3 Basic Plot Types

Many critics subscribe to the idea that there is no original idea or thought anymore, hence, nothing completely original that anyone can write about. Themes or plots? There are books and lists discussing every possible plot there ever was for a story. Depending on who you want to follow or believe in, you can classify every story or plot as one of three, nine, thirteen, twenty, or thirty-six plots. In the years I have studied and taught literature, I find that all plots can be reduced to three very basic plots, which my senior high school literature teacher introduced to me, and which I later encountered again while taking my Masters in literature. I find that all other plots are simply variations or elaborations of these three plots, based on the actions of the protagonist. For my teaching, I have decided to modify them slightly to suit my personality and preferences:

  • Running Man
  • Standing Man
  • Trapped Man

Consider every possible motivation, action, reaction, and consequence you can think of putting into a story and you will find that your plot will always be one of these three. The RUNNING MAN plot is all about a person running towards something or away from something. It’s the classic action-adventure plot and, understandably, the most exciting. You should write with this plot if you want to keep your readers at the edge of their seats. The STANDING MAN plot is all about a person who hasn’t decided what to do and needs to make a decision. It’s the type of plot for anything cerebral or introspective. If you want to focus on a character’s thoughts, personal development, and reactions to external influences and use up your whole story waiting for that character to make a decision, this is your plot type. Remember that from a standing position, your character can sit, lie down, fall down, or remain standing, all of which symbolize defeat, regression, or retreat. On the other hand, your character can decide to move from his spot, either walking or running. If this happens early in your story, then your plot is really the running man. If this happens only at the end of the story, then your plot is the standing man. Many post-modern stories fall under this classification because of their focus on metacognitive thought. I would classify coming-of-age stories as having this type of plot, particulary when the main character is at a loss which way to go; the main character is “standing” figuratively because he is being affected by an uncontrollable (external) factor—growing up—and he doesn’t know if he really wants to grow up or change. Classically, Holden Caulfield of Catcher in the Rye comes to mind. Finally, when your character has a problem or is in a situation that he actively or desperately wants to get out of and the whole story involves trying to get out of that situation or problem, then your plot is the TRAPPED MAN. Unlike the standing man, who sometimes doesn’t know he’s actually “trapped”, the trapped man is fully aware of his situation. Being trapped can be literal, e.g., your person is in a physical prison, captured, shackled, or what have you; or it can be figurative entrapment, e.g., a loveless or bad relationship, an oppressive home. All other types can easily be fit into these three types, which is why I prefer to teach just these three. However, for more mature students or more advanced classes, I will mention other plot classifications because they are more specific and more descriptive. As for the use of “MAN” in the names, I’m neutral in this use. I don’t subscribe to being overly politically correct or excessively feminist. I like the use of the word because it’s short and universal. If I ever were to change this word, especially in the light of inhuman characters as main characters or protagonists, I might resort to just using the adjectives or replacing “man” with “protagonist” or “character”—both of which are such unwieldy long words. I do like brevity in titles.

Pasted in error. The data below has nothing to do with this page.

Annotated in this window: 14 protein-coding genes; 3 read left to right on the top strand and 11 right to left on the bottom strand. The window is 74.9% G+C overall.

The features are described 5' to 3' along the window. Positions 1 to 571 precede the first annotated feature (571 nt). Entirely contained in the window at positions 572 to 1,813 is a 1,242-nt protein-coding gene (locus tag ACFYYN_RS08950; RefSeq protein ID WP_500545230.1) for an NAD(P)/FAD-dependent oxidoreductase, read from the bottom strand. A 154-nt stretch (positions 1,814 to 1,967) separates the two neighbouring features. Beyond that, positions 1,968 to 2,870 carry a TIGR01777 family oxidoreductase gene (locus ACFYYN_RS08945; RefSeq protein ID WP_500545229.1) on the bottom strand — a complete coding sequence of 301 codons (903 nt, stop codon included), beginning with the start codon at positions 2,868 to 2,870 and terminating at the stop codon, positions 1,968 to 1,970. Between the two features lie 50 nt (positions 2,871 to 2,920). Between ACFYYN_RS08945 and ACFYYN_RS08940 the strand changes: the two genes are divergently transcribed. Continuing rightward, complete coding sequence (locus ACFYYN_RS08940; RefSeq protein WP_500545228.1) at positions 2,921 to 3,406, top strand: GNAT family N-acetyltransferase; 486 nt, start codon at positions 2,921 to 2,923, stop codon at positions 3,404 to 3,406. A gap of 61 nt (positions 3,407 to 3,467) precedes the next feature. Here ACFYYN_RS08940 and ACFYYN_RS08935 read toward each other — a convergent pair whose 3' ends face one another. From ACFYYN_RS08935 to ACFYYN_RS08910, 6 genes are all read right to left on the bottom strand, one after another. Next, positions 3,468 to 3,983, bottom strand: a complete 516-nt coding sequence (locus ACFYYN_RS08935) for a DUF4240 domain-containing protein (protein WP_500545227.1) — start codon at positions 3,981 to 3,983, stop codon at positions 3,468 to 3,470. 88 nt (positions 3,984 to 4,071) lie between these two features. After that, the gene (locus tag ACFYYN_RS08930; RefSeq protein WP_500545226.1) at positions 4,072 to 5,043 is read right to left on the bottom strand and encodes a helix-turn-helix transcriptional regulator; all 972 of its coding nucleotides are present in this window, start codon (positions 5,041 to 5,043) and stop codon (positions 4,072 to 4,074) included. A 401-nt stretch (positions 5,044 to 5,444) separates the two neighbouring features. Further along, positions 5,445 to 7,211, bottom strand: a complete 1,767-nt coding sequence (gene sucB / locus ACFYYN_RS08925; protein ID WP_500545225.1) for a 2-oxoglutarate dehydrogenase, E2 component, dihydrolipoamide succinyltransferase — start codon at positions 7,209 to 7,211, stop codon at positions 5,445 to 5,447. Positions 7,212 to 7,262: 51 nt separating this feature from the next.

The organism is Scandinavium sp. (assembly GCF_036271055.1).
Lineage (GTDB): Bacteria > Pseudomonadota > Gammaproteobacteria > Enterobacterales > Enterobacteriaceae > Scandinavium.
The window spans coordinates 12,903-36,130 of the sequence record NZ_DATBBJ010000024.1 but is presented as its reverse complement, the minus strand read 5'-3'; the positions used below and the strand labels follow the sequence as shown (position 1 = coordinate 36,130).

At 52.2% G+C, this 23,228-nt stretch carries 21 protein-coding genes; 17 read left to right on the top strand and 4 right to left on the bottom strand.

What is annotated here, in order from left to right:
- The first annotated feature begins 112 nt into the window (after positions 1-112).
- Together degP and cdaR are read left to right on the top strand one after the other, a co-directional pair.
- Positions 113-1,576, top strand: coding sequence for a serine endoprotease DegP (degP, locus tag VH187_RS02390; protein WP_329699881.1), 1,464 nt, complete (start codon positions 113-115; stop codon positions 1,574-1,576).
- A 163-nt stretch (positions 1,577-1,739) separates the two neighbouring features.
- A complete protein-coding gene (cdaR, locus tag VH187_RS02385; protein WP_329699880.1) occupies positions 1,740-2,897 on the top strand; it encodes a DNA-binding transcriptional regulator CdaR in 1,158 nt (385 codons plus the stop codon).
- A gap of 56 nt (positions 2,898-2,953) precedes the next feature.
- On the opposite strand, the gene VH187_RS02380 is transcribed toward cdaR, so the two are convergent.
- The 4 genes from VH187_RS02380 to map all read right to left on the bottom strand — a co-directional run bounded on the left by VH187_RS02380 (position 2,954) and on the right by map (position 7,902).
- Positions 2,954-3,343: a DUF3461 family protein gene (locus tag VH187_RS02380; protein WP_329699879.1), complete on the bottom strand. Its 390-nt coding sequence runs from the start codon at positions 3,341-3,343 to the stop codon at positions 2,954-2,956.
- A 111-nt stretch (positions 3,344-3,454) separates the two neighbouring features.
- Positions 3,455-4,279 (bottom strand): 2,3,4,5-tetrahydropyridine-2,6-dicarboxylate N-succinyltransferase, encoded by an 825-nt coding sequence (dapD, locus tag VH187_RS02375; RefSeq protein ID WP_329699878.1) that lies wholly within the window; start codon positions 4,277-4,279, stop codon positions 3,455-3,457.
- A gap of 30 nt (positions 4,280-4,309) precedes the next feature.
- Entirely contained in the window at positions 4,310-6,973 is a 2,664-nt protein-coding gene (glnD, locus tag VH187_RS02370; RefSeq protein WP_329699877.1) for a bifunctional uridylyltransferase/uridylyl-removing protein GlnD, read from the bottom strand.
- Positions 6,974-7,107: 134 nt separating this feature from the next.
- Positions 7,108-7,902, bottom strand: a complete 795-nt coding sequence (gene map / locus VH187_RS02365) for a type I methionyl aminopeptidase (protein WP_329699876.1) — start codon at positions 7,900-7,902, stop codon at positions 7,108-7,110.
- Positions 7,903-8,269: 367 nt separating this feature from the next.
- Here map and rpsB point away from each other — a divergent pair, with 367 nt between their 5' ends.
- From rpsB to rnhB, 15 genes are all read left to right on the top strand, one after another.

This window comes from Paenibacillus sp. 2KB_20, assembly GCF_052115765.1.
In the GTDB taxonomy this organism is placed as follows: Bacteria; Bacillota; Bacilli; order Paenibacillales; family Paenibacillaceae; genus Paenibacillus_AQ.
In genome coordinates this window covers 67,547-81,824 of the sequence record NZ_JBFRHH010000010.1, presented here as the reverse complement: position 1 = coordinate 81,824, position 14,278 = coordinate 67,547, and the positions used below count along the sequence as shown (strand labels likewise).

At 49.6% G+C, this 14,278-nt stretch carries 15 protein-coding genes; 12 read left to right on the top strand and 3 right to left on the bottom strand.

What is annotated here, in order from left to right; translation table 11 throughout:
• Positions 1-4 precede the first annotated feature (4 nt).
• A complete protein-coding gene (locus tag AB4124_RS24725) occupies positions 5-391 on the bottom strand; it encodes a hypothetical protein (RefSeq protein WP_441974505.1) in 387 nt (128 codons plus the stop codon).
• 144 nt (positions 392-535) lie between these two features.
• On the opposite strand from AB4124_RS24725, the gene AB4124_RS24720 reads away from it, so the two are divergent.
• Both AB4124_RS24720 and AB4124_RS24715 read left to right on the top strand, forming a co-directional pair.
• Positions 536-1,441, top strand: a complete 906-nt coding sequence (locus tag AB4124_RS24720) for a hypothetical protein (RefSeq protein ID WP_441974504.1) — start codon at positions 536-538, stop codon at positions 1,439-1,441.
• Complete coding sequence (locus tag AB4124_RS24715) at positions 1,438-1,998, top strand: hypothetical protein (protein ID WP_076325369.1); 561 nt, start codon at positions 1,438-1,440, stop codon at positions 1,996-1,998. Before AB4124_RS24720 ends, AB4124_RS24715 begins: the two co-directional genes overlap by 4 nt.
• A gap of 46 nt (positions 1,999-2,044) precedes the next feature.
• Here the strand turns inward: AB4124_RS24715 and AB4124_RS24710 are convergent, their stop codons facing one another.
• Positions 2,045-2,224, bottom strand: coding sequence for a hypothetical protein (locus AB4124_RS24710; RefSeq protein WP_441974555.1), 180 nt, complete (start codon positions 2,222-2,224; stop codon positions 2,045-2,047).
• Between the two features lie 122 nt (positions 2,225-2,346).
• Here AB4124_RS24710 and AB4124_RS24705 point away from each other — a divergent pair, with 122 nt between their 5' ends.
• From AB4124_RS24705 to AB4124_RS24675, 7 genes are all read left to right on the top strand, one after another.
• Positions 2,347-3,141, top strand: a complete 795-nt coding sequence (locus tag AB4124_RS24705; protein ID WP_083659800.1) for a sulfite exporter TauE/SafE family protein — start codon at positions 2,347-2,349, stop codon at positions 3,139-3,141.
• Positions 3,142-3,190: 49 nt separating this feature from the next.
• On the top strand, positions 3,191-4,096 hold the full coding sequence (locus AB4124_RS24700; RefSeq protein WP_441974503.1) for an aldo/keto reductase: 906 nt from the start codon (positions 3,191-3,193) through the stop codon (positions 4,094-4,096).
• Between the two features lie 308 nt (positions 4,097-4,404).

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2 Comments (+add yours?)

  1. Trina
    Dec 06, 2015 @ 10:51:32

    This discussion is very useful, Cindy! How I wish I came across this explanation when I was teaching World Literature. I also agree with your preference for the use of “man” to refer to people in general. I don’t go against the idea of being biased or sexist; it is just that I go for brevity as well. Cheers! 🙂

    Reply

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